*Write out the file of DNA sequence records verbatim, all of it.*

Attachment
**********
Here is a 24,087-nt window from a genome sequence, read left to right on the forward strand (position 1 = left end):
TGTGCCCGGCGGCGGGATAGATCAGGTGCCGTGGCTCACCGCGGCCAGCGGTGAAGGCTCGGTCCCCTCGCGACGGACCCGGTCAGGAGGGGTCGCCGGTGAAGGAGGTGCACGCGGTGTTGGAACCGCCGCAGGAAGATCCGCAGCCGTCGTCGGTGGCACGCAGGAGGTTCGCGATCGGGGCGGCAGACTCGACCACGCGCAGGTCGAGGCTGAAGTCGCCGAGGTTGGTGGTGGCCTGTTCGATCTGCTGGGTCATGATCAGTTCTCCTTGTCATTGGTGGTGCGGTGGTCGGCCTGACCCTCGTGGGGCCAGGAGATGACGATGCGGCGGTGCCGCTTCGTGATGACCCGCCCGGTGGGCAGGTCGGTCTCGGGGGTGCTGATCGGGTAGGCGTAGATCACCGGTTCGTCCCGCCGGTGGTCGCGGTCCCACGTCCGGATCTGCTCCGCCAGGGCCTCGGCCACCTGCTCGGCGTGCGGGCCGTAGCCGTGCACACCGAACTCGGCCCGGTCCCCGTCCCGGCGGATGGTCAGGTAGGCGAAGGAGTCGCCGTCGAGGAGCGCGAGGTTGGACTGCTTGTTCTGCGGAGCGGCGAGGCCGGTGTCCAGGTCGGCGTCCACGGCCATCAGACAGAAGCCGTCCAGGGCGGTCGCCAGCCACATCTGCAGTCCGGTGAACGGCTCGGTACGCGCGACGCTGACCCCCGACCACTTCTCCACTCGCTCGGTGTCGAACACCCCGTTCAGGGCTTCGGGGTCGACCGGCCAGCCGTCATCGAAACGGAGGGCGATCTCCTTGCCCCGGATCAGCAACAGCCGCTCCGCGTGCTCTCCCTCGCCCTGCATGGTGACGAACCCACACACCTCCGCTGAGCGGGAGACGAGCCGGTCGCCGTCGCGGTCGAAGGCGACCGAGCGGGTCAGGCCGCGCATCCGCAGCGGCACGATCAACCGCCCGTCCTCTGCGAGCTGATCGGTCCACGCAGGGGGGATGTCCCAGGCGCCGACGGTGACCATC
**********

Here is a 24,087-nt window from a genome sequence, read left to right on the forward strand (position 1 = left end):
TGTGCCCGGCGGCGGGATAGATCAGGTGCCGTGGCTCACCGCGGCCAGCGGTGAAGGCTCGGTCCCCTCGCGACGGACCCGGTCAGGAGGGGTCGCCGGTGAAGGAGGTGCACGCGGTGTTGGAACCGCCGCAGGAAGATCCGCAGCCGTCGTCGGTGGCACGCAGGAGGTTCGCGATCGGGGCGGCAGACTCGACCACGCGCAGGTCGAGGCTGAAGTCGCCGAGGTTGGTGGTGGCCTGTTCGATCTGCTGGGTCATGATCAGTTCTCCTTGTCATTGGTGGTGCGGTGGTCGGCCTGACCCTCGTGGGGCCAGGAGATGACGATGCGGCGGTGCCGCTTCGTGATGACCCGCCCGGTGGGCAGGTCGGTCTCGGGGGTGCTGATCGGGTAGGCGTAGATCACCGGTTCGTCCCGCCGGTGGTCGCGGTCCCACGTCCGGATCTGCTCCGCCAGGGCCTCGGCCACCTGCTCGGCGTGCGGGCCGTAGCCGTGCACACCGAACTCGGCCCGGTCCCCGTCCCGGCGGATGGTCAGGTAGGCGAAGGAGTCGCCGTCGAGGAGCGCGAGGTTGGACTGCTTGTTCTGCGGAGCGGCGAGGCCGGTGTCCAGGTCGGCGTCCACGGCCATCAGACAGAAGCCGTCCAGGGCGGTCGCCAGCCACATCTGCAGTCCGGTGAACGGCTCGGTACGCGCGACGCTGACCCCCGACCACTTCTCCACTCGCTCGGTGTCGAACACCCCGTTCAGGGCTTCGGGGTCGACCGGCCAGCCGTCATCGAAACGGAGGGCGATCTCCTTGCCCCGGATCAGCAACAGCCGCTCCGCGTGCTCTCCCTCGCCCTGCATGGTGACGAACCCACACACCTCCGCTGAGCGGGAGACGAGCCGGTCGCCGTCGCGGTCGAAGGCGACCGAGCGGGTCAGGCCGCGCATCCGCAGCGGCACGATCAACCGCCCGTCCTCTGCGAGCTGATCGGTCCACGCAGGGGGGATGTCCCAGGCGCCGACGGTGACCATC